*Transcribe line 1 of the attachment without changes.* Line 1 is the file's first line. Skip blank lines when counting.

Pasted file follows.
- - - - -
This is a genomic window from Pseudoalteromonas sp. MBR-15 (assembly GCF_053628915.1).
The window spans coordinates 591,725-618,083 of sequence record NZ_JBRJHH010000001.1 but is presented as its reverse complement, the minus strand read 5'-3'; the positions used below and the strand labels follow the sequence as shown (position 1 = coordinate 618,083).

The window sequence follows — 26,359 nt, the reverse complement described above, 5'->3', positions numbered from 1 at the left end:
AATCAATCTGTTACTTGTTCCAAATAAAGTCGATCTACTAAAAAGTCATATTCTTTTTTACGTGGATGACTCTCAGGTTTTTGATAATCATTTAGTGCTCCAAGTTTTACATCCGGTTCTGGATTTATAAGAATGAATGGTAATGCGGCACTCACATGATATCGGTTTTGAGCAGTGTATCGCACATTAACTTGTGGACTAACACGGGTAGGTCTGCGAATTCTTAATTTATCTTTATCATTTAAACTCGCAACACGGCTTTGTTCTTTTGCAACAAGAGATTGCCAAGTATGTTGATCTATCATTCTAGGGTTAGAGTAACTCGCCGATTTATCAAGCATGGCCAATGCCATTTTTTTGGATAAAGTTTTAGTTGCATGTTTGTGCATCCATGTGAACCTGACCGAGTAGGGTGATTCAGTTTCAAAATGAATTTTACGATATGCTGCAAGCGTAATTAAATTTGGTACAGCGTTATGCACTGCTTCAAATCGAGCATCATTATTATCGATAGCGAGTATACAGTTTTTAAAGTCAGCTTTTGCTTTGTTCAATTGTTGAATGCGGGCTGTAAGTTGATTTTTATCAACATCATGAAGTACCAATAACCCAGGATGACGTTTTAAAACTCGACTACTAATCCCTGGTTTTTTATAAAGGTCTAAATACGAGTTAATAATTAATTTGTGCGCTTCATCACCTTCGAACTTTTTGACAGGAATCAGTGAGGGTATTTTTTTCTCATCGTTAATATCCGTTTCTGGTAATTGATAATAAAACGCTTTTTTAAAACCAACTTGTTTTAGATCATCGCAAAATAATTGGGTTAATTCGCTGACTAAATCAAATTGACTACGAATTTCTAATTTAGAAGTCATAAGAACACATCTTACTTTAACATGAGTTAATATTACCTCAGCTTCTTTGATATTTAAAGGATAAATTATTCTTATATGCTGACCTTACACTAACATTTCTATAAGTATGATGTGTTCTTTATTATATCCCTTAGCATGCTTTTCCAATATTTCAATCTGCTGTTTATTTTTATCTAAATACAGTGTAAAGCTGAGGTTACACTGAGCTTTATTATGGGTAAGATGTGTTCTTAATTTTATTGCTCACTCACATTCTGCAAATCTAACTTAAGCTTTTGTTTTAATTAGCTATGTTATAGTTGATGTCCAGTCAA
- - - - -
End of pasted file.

This is a genomic window from Pseudoalteromonas sp. MBR-15 (assembly GCF_053628915.1).